Annual Heritage at Risk Register reveals state of England’s historic sites
Some 310 sites have been rescued from decay and neglect but another 247 historic places have been added to the threatened list, Historic England says.
A church with stunning murals, a gunship wreck and First World War aircraft hangars are among heritage sites saved from neglect and decay, an annual assessment shows.
But while the latest edition of Historic England’s Heritage at Risk Register reveals that 310 sites have been rescued, another 247 historic places have been added to the threatened list because they are in danger of being lost.
They include England’s oldest surviving timber trestle bridge, a 19th century lighthouse and a military complex built during the Napoleonic Wars.
The Heritage at Risk Register provides an annual snapshot of how treasured heritage is faring, highlighting those which are most at risk from neglect, decay and inappropriate development.
It also highlights the buildings and sites which have been saved, with new uses found for empty buildings and monuments cared for and brought back to life, often by teams of volunteers and members of the community.
In 2019 there are 1,462 Grade I and II* listed buildings on the register, along with 2,089 archaeological sites, 913 places of worship, 102 registered parks and gardens, 501 conservation areas, three battlefields and three protected wrecks.
In total there are 5,073 buildings and sites on the register this year, 87 fewer than in 2018.
Among those coming off the list include the wreck of HMS Invincible, a 74-gun warship which sank in the Solent in 1758, which is being removed after three seasons of excavation to record it in detail and remove at-risk artefacts.
The thatched cottage-like Congregational Chapel, Roxton, Bedfordshire, St Bride’s Church, Fleet Street, London, whose Wren steeple inspired the tiered wedding cake, and the Art and Crafts St Andrew’s Church, Roker, Tyne and Wear, with its stunning wall and ceiling murals, have all been saved with repairs.
The final phase of work has been completed to restore two of the three Grade II* listed Hooton Hangars at Ellesmere Port, Cheshire; former First World War aircraft hangars where the roofs had collapsed.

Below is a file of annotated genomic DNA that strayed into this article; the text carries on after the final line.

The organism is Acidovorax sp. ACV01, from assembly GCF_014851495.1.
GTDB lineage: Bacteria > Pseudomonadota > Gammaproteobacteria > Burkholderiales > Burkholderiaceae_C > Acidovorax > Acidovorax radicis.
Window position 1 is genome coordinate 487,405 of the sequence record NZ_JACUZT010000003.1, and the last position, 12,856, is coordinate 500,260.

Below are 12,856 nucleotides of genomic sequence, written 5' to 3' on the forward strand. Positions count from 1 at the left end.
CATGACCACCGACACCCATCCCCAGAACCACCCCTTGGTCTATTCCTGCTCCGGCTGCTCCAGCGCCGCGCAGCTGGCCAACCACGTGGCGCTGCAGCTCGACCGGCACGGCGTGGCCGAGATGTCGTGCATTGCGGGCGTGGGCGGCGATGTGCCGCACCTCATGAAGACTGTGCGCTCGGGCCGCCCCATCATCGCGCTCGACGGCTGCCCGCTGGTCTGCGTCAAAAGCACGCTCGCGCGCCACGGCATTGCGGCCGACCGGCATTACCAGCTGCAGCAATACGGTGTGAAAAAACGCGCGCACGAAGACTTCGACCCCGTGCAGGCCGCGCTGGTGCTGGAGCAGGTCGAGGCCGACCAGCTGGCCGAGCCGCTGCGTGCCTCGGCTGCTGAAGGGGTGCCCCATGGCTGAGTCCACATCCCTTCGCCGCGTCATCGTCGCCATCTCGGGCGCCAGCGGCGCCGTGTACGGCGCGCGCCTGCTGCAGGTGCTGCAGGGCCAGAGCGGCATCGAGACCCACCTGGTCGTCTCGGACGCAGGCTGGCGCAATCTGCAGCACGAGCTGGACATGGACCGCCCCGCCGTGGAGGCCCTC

Carrshield lead mines and ore works, in the North Pennines, which has been renovated into a camping barn, Barnet’s Physic Well, and Moseley School of Art, Birmingham, are also among those saved.
Sites added to the register in 2019 include the 19th century Dovercourt lighthouses and causeway, Harwich, and Wickham Bishops timber trestle railway viaduct, Maldon, both in Essex.
Leas Lift in Folkestone, Kent, built in 1885, is one of only three remaining water-balanced lifts in the UK but closed in January 2017 due to safety issues with the braking system and has only deteriorated further since then.
The Former Weedon Barracks, Magazine Enclosure in Northamptonshire was constructed as a major depot for arms and ammunition during the Napoleonic Wars and includes several at-risk buildings.
Beckford’s Tower in Bath is being exposed to increasingly severe weather and is suffering from water penetration while Leeds’ Grand Quarter is facing heavy traffic, empty shops and loss of architectural details.
Duncan Wilson, chief executive of Historic England, said: “The message is clear – our heritage needs to be saved and investing in heritage pays.
“It helps to transform the places where we live and work, and which we visit, creating successful and distinctive places for us and for future generations to enjoy. But there’s more work to do.
“There are buildings still on the Heritage at Risk Register that can be rescued and can be brought back to beneficial use and generate an income, contributing to the local community and economy.”